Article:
Here’s how much fruit you can take from a display before it collapses

About 10 percent of the produce can be removed before it crashes down

The produce section of a grocery store with lots of fruit and vegetables on sloped displays

Grocery store stacks of oranges, apples and other types of fruit can come tumbling down once about 10 percent of the produce is removed, computer simulations suggest.

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If you take more than 10 percent of the fruit in a stacked produce display — watch out.

The iconic sloped produce displays in grocery stores can cause chaos when they collapse. But the question of how much fruit can be removed before the structure comes tumbling down is surprisingly complicated. A new study, published in the December Physical Review E, finally provides an answer.

Fruit display collapses are a good system for studying the dynamics that produce avalanches and landslides because they’re relatively simple, says physicist Eduardo Rojas of the University of Antofagasta in Chile (SN: 1/4/16). All the objects are arranged in a nonrandom, crystallike form and are roughly the same size and shape — unlike the earth of a mountainside, for instance. This makes it easier to examine the impact of removing one object on the overall structure.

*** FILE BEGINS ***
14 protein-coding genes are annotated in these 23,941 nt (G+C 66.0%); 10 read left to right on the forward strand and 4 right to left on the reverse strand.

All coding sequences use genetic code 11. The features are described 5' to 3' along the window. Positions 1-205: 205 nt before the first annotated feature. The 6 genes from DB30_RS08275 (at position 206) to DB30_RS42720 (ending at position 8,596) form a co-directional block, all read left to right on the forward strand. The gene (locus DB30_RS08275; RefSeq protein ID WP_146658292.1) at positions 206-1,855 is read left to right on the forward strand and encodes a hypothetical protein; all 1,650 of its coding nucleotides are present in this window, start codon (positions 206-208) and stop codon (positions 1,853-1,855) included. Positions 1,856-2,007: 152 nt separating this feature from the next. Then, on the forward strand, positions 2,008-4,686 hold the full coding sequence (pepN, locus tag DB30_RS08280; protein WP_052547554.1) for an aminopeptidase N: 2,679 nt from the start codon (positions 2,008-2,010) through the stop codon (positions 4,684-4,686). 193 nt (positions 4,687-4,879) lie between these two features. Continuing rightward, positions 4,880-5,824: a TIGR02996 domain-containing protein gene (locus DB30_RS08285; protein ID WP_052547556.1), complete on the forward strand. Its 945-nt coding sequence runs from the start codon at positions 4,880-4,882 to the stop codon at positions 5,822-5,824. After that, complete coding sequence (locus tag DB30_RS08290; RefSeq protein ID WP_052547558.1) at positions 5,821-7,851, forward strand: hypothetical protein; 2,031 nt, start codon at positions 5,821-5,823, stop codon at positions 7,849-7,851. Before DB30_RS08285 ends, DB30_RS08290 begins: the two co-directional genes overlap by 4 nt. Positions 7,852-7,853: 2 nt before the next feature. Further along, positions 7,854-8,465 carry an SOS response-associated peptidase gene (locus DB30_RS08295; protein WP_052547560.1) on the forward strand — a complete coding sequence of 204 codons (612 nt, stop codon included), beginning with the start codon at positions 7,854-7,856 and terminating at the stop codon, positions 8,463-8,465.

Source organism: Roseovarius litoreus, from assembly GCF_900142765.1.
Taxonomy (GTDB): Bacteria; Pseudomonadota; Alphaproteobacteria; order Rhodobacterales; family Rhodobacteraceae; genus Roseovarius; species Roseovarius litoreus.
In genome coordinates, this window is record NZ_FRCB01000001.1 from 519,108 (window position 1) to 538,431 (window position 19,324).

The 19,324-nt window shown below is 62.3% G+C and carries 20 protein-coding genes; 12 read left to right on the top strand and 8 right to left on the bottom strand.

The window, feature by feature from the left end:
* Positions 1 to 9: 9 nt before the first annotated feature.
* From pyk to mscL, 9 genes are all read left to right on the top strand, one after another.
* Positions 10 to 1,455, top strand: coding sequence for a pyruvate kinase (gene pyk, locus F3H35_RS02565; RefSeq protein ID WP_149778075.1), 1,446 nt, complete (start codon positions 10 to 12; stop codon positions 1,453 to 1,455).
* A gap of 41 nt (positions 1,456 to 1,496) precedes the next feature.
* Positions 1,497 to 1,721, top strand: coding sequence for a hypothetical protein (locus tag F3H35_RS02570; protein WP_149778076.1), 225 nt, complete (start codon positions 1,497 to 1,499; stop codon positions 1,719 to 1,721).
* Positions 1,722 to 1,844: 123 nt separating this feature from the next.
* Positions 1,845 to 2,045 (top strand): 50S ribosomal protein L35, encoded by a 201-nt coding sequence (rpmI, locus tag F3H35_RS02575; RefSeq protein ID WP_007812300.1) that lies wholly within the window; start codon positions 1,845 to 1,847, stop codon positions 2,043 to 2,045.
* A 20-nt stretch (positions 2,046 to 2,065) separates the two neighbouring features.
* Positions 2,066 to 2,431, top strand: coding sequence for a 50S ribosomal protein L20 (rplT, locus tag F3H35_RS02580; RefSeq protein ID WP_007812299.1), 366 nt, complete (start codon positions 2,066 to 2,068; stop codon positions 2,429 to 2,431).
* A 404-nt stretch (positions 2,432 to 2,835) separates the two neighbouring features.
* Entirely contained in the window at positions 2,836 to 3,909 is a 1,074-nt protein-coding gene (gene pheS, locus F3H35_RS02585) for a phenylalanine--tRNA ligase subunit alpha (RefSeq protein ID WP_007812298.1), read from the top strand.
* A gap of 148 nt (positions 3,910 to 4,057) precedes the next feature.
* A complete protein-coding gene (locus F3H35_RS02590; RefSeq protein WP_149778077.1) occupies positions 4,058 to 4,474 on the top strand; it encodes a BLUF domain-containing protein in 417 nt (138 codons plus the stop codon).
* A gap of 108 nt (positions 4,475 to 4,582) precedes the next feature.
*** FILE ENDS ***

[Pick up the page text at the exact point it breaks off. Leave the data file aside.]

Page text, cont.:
Using computer simulations, Rojas and colleagues modeled fruit stacked at many different angles to identify when a collapse would never happen and when one would happen instantly. In between those extremes, the team simulated what would happen to the integrity of the display when more and more fruit was removed.

About 10 percent of the fruit in a given display can be removed before triggering an avalanche, the simulations suggest. If 29 shoppers grabbed an apple from a stack of 300, the next shopper might want to put on a hard hat before plucking one for themselves.

“Their simulations certainly seem to have some of the hallmarks of our everyday experience,” says Arshad Kudrolli, a physicist at Clark University in Worcester, Mass. “It is a nice approach and can be generalized easily.”

Rojas and colleagues next hope to simulate angled stacks of objects of different sizes that are randomly arranged, like piles of rocks that could lead to dangerous rockslides.

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